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Atheist feels looked down upon at Remembrance Day event


Note: The names have been changed at the request of the familyAt public events across Newfoundland and Labrador, it’s not uncommon for a priest, pastor or other religious leader to open with a prayer.

Compass file photo
There was a large crowd on hand for the Remembrance Day ceremony in Harbour Grace this year.

“Let’s bow our heads and pray,” they might say.

Those without religious affiliations might still participate in the event, but they don’t pray along with the rest in attendance.

That is the case for Andrea, a mom in her 30s from Harbour Grace, who hesitantly refers to herself as an atheist.

Her young child is being raised to know and understand different religions, but Andrea and her husband Nate are not teaching her that there is one she needs to follow. And they feel it is their right to do so.

Until recently, it has never been an issue for the family. They don’t tell people they don’t practice religion and no one has made a big deal out of it when they find out.

But on Remembrance Day this year, Andrea was put in an uncomfortable position, she told The Compass.

Uncomfortable situation

When the ceremony began, a local minister said a prayer. Andrea did not bow her head or fold her hands, but stood silently while the prayer was taking place. She could sense someone looking at her, and instinctively glanced over at two women — one in her 40s and another in her 60s. They were looking straight at her.

“They looked up to see who wasn’t praying,” Andrea said, noting it wasn’t just a look. She felt they were shaming her for not partaking in the prayer.

Praying doesn’t offend Andrea or her family. They grew up with Christian beliefs. And neither has complained about the use of prayer at public events before. But they are starting to feel like they’re being disrespected.

“Every Remembrance Day is a big deal to us,” she explained. “Nate is former military. We’ve lost friends who were military. It’s a lifestyle.”

On a day when Canada remembers those fallen in service, all Andrea could think about was those four eyes on her.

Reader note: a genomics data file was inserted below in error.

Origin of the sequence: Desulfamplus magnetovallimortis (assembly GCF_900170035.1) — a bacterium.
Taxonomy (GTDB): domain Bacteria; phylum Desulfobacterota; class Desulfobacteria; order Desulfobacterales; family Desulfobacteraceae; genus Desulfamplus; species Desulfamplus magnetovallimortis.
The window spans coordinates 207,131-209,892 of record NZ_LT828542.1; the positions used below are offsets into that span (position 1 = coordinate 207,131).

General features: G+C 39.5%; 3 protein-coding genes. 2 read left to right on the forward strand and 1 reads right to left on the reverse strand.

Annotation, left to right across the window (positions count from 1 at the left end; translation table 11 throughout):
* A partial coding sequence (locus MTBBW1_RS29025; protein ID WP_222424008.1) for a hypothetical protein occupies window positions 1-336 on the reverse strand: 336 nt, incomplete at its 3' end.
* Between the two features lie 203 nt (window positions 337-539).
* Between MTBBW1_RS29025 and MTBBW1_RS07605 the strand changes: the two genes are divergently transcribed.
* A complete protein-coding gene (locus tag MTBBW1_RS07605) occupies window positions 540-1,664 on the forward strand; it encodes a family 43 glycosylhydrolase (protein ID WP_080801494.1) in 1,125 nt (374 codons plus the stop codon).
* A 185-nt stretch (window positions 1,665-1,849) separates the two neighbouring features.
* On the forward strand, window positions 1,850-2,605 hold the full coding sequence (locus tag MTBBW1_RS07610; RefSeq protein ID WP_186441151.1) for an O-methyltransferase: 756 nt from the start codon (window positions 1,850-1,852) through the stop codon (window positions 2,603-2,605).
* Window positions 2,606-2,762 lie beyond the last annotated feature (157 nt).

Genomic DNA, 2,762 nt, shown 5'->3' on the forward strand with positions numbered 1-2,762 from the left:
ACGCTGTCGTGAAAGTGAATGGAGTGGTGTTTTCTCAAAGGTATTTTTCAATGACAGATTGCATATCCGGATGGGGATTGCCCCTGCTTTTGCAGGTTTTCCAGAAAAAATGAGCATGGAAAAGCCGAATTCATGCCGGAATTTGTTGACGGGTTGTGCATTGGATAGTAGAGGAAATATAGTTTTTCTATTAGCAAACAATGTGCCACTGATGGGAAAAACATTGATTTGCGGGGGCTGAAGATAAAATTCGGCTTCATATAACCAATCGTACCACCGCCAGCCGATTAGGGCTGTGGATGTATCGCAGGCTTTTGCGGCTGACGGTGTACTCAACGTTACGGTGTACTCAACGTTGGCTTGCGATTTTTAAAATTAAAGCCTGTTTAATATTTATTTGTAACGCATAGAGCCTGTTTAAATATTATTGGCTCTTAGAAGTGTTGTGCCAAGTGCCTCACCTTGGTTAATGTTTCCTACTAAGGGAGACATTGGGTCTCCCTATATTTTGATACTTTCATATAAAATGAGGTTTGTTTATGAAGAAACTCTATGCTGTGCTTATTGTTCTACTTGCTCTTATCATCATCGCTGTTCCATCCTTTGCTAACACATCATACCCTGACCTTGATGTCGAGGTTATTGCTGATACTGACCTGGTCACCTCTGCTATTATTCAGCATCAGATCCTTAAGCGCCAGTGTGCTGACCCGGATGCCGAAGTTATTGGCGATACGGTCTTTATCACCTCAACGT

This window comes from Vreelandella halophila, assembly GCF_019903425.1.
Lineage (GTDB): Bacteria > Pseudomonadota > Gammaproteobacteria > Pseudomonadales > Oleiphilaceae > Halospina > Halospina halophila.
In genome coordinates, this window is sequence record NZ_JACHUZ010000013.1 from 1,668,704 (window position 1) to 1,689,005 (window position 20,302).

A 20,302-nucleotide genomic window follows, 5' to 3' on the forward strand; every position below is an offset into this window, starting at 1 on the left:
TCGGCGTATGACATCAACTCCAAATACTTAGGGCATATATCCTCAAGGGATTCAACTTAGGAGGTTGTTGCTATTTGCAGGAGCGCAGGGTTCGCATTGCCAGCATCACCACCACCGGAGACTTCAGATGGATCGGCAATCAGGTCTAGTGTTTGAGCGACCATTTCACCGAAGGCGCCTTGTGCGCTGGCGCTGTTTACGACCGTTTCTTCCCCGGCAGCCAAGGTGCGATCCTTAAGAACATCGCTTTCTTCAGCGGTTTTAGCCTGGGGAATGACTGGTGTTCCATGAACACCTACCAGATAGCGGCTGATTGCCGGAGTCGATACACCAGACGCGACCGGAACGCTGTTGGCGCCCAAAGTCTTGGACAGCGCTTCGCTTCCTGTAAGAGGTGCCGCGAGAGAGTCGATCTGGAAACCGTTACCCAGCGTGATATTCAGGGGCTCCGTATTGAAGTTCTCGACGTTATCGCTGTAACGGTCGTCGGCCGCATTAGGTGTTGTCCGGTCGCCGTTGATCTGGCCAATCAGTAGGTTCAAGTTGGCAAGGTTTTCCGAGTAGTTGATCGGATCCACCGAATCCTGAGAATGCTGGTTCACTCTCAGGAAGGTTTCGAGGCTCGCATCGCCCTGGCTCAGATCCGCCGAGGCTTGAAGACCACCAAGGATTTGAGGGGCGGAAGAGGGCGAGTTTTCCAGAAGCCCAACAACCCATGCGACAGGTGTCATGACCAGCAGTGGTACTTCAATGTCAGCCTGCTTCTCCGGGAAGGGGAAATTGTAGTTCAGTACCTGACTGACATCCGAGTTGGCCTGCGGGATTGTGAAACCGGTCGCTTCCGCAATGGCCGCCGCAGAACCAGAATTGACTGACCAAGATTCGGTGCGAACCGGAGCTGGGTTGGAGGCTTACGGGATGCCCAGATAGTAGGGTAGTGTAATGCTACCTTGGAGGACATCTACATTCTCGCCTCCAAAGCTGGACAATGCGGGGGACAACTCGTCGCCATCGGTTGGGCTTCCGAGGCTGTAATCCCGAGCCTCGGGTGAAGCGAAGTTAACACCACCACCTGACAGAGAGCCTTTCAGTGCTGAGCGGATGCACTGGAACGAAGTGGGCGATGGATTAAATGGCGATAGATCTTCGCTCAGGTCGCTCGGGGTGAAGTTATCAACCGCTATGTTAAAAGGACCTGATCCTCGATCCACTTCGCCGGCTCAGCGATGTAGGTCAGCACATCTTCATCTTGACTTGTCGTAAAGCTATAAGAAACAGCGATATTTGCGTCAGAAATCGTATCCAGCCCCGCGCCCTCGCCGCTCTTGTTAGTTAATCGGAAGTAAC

“I felt like saying, ‘We respect your religious ideals, but it doesn’t work the other way?’”

When others start passing judgement on one’s beliefs, Andrea gets upset.

Changes

After sharing her story online, Andrea received many words of support, with some confirming they’ve had similar experiences.

Andrea admitted it’s hard for people to say they don’t believe in a higher power, an Allah or a God, especially in Newfoundland, which is predominantly Christian. Out of fear of being judged, harassed or criticized, Andrea and Nate, and many of their friends, also don’t openly tell people they don’t practice religion.

The 2011 census says over 31,000 people in our province reported to have no religious affiliation, up from almost 13,000 10 years earlier. Over 472,000 considered themselves Christians in 2011, with 493,000 in 2001.

In the mid-1990s, schools in the province were amalgamated, removing the Catholic school system. Since then there has not been prayer in schools. Some communities still host events where a minister will say grace before a meal or a reverend will bless someone or something in attendance.

“They took it out of schools for a reason,” Andrea noted. “Why it is still at public events? Shouldn’t everyone feel welcome?”

She felt now was the time to bring it to the forefront, but also wants to make suggestions for communities that still have a prayer at public ceremonies.

“Sometimes it’s very uncomfortable standing with a preacher at an event,” she said. “A nice speech or a poem would have been fine, instead of bow your head and pray.”

Melissa.jenkins@tc.tc

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